In subsequent visits to the site, go to "Account" and then "Sign in" to make use
of your account. Note that you can choose whether or not to have your e-mail
address appear with your username.
Once you have created an account, you can modify it by logging on and selecting
"Account" from the top menu bar. Choose "Update account information" and then
make the changes you desire. Select "Save" when finished.
First, search for and display the bill. Note that you can comment on the entire
bill history, or comment specifically on a particular vote. To comment on the
entire bill history, select [History, Amendments & Comments] next to
the bill number. Then select the link [New Comments] at the bottom of
the page. Enter your comment. When you select "save" your comment will be
which define your responsibilities in posting comments. If have not created an
account and logged on, your comment will be listed under the username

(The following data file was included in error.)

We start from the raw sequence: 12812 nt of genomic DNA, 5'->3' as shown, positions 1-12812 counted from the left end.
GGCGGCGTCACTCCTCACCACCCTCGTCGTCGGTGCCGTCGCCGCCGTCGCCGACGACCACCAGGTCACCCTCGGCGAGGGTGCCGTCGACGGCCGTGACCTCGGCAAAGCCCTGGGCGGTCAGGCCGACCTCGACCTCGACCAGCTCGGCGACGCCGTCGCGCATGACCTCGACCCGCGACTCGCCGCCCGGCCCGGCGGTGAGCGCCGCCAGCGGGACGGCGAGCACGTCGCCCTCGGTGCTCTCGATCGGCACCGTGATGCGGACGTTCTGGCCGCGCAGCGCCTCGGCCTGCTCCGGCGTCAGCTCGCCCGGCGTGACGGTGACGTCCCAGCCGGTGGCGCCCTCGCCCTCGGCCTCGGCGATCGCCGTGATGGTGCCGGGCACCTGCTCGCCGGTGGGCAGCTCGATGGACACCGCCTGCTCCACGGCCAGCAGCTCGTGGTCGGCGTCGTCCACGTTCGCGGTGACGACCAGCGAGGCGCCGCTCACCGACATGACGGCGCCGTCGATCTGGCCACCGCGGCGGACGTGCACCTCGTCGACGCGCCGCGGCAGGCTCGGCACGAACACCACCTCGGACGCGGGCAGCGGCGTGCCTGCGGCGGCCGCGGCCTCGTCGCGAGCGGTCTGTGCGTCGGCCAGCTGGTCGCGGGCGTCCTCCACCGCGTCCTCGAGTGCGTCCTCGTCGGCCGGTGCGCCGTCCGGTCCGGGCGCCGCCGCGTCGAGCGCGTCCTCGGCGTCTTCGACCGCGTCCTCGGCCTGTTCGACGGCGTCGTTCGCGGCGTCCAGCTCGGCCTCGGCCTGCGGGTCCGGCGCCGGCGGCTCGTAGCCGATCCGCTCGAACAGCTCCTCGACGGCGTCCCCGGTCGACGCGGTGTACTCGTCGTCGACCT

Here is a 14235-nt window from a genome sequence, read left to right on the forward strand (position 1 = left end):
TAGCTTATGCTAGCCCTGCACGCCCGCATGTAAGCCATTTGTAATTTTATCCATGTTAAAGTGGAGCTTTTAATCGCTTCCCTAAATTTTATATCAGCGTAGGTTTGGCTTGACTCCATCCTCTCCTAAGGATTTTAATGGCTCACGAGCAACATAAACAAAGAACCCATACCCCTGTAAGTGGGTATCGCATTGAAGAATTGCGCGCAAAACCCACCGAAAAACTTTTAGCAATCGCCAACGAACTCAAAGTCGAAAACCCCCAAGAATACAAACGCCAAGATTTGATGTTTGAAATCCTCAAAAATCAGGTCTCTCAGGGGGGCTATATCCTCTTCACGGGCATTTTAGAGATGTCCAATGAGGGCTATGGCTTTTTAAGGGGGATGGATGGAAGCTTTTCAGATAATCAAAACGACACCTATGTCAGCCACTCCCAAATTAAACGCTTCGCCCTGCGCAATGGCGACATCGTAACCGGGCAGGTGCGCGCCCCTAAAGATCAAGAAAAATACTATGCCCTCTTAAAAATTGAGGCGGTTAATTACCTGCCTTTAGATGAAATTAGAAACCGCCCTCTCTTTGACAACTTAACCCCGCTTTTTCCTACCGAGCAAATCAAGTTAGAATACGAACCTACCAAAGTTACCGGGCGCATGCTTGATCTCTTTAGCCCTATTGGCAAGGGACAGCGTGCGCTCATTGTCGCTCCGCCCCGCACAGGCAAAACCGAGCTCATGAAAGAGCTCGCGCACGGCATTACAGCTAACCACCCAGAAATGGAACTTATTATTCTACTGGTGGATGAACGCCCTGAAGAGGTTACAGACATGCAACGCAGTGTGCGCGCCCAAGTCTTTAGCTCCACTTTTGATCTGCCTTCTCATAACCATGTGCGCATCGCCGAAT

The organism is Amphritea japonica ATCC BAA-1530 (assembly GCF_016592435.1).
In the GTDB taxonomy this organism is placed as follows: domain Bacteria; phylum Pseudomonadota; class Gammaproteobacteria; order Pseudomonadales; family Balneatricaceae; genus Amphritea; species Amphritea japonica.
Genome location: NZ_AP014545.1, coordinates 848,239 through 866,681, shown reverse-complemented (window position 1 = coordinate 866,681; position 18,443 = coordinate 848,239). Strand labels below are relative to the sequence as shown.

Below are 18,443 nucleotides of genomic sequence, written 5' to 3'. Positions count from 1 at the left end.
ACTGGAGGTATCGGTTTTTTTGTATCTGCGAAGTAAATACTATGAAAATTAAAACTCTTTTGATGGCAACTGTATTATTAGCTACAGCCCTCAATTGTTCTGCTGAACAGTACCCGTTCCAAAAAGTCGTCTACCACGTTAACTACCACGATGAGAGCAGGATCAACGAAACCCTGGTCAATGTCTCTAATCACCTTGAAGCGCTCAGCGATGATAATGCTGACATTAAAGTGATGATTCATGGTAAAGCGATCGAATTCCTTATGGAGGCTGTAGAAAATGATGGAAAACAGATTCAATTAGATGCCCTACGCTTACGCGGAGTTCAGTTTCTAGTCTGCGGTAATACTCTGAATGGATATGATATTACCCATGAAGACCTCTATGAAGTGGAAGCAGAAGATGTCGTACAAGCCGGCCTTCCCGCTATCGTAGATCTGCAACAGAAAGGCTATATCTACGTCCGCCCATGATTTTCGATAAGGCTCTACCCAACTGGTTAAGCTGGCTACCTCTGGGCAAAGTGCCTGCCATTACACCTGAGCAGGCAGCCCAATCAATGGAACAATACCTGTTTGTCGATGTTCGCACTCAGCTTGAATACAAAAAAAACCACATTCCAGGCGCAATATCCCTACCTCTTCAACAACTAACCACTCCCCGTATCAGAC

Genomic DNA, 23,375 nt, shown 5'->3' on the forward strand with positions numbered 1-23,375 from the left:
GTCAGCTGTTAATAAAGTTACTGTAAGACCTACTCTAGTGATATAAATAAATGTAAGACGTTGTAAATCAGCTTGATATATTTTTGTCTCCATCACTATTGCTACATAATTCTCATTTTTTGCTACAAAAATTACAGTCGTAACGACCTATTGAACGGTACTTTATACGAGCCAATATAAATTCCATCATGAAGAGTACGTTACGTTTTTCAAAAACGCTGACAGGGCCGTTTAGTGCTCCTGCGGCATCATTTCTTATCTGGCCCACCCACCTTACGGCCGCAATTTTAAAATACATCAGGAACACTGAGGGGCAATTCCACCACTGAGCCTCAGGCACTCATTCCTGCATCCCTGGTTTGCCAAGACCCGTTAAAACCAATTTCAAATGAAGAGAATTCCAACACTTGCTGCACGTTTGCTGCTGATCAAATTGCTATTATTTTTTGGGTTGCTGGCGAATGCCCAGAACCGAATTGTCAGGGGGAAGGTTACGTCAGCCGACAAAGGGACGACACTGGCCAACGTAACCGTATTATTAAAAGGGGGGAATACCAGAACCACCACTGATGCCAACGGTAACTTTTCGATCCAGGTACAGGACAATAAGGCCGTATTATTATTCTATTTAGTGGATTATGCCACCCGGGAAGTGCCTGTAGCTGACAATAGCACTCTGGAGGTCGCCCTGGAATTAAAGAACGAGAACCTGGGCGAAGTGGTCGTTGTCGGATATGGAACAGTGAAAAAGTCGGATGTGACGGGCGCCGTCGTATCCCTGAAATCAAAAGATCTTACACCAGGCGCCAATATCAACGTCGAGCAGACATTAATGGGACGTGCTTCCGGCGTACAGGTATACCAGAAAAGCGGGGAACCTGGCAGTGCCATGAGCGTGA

"Anonymous Citizen." If do not want to appear as an anonymous citizen, create an
account and/or sign in to the site before you enter your comments. You may
choose whether or not your e-mail address appears with your comments
To read comments, simply follow the procedure above to get to the page where the
comments are listed at the bottom. Click on the comment you wish to read.
Follow the procedure above to get to the page where the comments are listed at
the bottom. Click on the comment you want to respond to. Then click on [Reply]
and post your response.
You can leave an anonymous comment by simply going to the comment area of a
page, entering your comment, and selecting "Post." You do not need to create an
account or log in. The author of your comment will be listed as "Anonymous